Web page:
The key to effective vulnerability management is knowing which flaws you should prioritize patching. You may not have the capacity to patch everything, but you do have the ability to learn which vulnerabilities are being exploited in the wild and which are in your environment. The research data shows one-third of published CVEs are observed in enterprise environments.

Remediation takes time. According to the research, 40% of vulnerabilities are remediated within the first month and half within the first two months. Nearly one-quarter of vulnerabilities are still open after a year.

The flaws to prioritize are those that have been both observed in enterprise environments and exploited in the wild, which applied to only 5% of all CVEs, researchers found. The "vast majority" (69%) of vulnerabilities never appear in a customer environment, Edwards said. More than half (54%) are never exploited in the wild or seen in enterprise environments. If attackers have not seen a flaw and nobody is using it, it's less of a concern to security teams.

Two in three organizations successfully remediate high-risk vulnerabilities, with 51% reducing the number of high-risk flaws in their environments and 17% maintaining the same level. Those paying down vulnerability debt are doing so with improved focus and execution, Baker said, pointing to four metrics firms can use to measure better or worse remediation performance:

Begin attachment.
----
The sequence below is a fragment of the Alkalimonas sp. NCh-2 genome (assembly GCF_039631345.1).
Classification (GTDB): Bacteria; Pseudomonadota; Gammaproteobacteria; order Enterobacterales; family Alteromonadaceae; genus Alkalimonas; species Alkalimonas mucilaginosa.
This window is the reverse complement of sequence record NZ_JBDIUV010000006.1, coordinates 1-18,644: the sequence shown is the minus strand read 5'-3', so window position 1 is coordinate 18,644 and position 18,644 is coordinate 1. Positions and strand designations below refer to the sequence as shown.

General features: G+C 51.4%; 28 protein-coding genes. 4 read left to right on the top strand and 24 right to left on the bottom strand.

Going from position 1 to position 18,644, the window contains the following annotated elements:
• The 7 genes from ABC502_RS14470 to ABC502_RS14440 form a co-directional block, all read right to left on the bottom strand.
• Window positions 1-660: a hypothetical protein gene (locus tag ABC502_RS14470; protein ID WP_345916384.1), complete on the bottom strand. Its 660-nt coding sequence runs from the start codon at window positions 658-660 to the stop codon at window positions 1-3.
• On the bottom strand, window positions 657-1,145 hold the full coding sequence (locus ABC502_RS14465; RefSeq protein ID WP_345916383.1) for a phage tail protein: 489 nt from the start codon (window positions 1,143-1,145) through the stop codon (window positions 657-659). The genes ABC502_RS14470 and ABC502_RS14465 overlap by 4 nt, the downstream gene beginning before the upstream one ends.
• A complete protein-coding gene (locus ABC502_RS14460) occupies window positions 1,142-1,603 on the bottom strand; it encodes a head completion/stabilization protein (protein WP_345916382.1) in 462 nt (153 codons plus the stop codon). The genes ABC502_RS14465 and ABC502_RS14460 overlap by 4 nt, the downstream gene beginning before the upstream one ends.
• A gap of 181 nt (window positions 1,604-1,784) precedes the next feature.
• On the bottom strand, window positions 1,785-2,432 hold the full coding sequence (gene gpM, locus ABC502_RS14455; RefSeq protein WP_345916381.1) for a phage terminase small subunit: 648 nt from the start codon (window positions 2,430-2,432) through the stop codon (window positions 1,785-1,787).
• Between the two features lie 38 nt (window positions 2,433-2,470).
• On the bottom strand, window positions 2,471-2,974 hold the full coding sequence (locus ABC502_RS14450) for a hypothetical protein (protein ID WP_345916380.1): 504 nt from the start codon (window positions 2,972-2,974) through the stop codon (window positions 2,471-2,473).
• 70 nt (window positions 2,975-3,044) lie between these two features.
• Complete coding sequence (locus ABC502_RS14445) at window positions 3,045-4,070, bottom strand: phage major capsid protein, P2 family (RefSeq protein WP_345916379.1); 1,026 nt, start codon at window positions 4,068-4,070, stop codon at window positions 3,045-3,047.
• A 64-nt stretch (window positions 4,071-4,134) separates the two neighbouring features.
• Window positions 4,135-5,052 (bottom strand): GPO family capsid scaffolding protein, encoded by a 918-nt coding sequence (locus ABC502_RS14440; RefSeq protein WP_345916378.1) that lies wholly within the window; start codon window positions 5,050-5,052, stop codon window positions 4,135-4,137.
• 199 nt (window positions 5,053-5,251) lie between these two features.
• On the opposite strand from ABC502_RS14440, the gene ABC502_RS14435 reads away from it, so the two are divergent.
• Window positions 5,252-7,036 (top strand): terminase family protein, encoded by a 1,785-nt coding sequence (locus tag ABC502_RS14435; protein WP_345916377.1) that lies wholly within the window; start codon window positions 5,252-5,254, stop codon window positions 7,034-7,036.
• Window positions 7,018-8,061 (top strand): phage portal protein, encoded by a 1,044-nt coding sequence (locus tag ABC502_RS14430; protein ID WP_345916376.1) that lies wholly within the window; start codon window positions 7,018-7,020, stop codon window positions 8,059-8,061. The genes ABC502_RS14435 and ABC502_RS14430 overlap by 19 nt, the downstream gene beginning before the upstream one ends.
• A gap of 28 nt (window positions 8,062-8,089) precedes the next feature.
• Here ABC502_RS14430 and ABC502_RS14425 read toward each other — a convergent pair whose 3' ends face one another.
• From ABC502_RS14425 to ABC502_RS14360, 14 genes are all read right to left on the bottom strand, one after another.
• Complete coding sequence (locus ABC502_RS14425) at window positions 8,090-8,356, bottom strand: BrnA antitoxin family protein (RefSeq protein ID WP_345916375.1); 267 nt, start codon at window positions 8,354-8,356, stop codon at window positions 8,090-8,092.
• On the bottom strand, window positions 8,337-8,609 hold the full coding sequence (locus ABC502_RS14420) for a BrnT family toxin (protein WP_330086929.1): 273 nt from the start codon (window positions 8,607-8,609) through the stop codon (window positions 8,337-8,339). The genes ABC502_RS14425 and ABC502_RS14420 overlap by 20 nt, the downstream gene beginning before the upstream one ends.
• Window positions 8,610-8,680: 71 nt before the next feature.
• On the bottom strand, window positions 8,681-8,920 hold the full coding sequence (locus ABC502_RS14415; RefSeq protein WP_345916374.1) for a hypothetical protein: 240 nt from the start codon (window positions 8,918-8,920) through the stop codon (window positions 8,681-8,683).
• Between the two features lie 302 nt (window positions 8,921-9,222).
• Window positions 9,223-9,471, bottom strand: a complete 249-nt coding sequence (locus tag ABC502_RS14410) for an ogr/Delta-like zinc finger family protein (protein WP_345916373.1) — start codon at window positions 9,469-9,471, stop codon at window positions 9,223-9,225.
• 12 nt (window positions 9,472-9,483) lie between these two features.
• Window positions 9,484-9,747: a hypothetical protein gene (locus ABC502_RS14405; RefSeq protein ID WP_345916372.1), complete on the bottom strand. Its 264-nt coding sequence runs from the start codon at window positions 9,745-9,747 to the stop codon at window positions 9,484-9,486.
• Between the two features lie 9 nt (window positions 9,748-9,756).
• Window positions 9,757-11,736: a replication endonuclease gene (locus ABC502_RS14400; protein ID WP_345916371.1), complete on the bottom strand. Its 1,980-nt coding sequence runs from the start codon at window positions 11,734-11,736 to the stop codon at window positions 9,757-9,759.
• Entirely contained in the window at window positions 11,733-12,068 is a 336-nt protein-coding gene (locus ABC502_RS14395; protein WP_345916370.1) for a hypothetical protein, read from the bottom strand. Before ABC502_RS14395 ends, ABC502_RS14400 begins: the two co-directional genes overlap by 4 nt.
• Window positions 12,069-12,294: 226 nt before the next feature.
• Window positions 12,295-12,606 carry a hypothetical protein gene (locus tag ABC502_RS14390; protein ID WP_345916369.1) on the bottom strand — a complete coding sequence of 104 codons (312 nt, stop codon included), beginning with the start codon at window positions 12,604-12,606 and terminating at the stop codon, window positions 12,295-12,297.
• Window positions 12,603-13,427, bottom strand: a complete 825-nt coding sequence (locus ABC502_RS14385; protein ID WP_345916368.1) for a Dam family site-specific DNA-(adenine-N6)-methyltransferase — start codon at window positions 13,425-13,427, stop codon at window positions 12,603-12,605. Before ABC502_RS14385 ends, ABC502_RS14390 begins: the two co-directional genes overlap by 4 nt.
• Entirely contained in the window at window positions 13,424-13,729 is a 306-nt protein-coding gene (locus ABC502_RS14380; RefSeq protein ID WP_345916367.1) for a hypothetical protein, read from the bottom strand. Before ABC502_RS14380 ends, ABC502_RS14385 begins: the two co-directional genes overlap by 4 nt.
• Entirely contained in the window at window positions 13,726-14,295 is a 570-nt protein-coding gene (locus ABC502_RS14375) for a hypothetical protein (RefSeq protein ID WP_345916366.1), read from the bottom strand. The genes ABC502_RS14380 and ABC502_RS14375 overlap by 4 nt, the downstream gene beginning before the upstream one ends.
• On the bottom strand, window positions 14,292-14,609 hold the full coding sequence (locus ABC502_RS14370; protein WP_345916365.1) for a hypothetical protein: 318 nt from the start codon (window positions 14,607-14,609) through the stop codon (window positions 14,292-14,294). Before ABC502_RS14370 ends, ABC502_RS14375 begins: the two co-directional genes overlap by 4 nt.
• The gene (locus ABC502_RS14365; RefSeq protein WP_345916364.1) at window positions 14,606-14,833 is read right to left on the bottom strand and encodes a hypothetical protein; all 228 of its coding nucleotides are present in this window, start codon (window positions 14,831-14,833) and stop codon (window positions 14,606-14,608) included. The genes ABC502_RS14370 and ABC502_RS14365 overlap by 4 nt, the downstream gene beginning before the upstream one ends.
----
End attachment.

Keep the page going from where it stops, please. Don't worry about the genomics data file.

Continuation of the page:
• Coverage: How comprehensive the remediation is; the percentage of exploited or high-risk flaws addressed.

  • Efficiency: How precise the remediation is; how many patched flaws are high-risk?

  • Velocity: The speed and progress of the remediation.

  • Capacity: Number of flaws that can be patched in a given timeframe and net gain/loss.

"There is statistically significant evidence that if you try to apply risk-based vulnerability management principles across large portions of your environment, you will fix vulnerabilities faster," Baker said. Researchers also found a simpler remediation process yielded better coverage, whereas more complex processes led to less coverage but slightly better velocity. Programs with adequate budgets fared better than those that lacked enough funds, he added.

The structure of vulnerability management programs made a difference. Time to remediate was about a month-and-a-half shorter among firms that place responsibilities for finding and fixing flaws in separate organizations. This separation of duties also led to higher capacity for remediation, meaning these businesses are less likely to fall behind. Researchers hypothesized having separate teams identify and remediate flaws indicates more resources and maturity.

Researchers also found 40% believed their vulnerability management programs were average, 36% considered them above average, 14% said they were below average, and 8% said they were in the top 10%. "People who think they're above average tend to be above average," Edwards said. "I was surprised at how well people knew their own programs."

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About the Author(s)

Kelly Sheridan

Senior Editor

Kelly Sheridan is the Staff Editor at Dark Reading, where she focuses on cybersecurity news and analysis. She is a business technology journalist who previously reported for InformationWeek, where she covered Microsoft, and Insurance & Technology, where she covered financial services. Sheridan earned her BA in English at Villanova University. You can follow her on Twitter @kellymsheridan.